How to: Get started with ifttt in 5 easy steps

The previous two posts on this blog have referred to www.ifttt.com, the program that I predict will revolutionize the way we organize our lives. Although still currently in Beta, its potential is enormous for anyone who likes to know about recent developments – for example, changes in the weather or in the stock market – or for those who would like more efficiency in their online activities, especially when it comes to sharing, either with others in their social network, or within their own account/s.

“ifttt”, (pronounced ‘ift’  – like ‘lift’ without the ‘l’) literally stands for “if this then that”, and that is literally what it does. The two variables of ‘this’ and ‘that’ are programmed by the user, and this allows for an incredible number of permutations. For example, if the ‘this’ variable, known as ‘the trigger’, was ‘I tweet’, and the ‘that’ variable, known as ‘the action’ was ‘update my facebook’, then the task you have created reads: “If I tweet, then update my facebook”. Pretty simple, pretty cool. But where it becomes really interesting is the variety of ‘channels’ that ifttt taps into. Facebook, twitter, instagram, email, SMS, are just the beginning. DropBox, Evernote, Foursquare, Google Calendar, LinkedIn, YouTube, Tumblr and Vimeo are joined by WordPress, weather, stocks, Gmail, Google Talk and Google Reader. Just to name a few. Buffer, date and time, delicious, posterous – even your phone! – etc etc, the list goes on and on. And more channels are in the process of being added. Which means the varations are, literally, endless. Which is not just ‘pretty cool’ in my book, but way, way, way, WAY cool!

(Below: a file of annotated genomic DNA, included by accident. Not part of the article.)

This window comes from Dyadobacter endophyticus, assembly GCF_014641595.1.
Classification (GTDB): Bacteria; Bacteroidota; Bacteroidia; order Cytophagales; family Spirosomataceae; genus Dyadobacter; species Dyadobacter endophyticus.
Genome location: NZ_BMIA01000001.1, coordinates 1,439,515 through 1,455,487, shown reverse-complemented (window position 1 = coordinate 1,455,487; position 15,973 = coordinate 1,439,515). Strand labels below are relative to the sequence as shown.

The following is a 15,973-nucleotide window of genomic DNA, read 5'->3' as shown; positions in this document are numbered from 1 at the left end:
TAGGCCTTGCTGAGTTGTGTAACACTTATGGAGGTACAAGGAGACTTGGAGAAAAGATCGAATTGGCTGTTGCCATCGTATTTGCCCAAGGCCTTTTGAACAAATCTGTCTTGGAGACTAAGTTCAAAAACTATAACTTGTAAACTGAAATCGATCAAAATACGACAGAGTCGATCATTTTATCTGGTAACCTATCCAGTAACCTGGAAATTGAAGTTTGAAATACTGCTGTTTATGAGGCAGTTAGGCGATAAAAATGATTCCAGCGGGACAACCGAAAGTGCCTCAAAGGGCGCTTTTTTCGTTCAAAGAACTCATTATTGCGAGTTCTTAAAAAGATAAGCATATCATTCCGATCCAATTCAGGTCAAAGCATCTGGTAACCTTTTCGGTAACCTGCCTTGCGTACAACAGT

In summary, you set up ‘tasks’ which automatically work when a specific trigger fires a programmed action. So. How do you set it all up, and get it working? Using their lingo, how do you create a task using triggers and actions, from channels?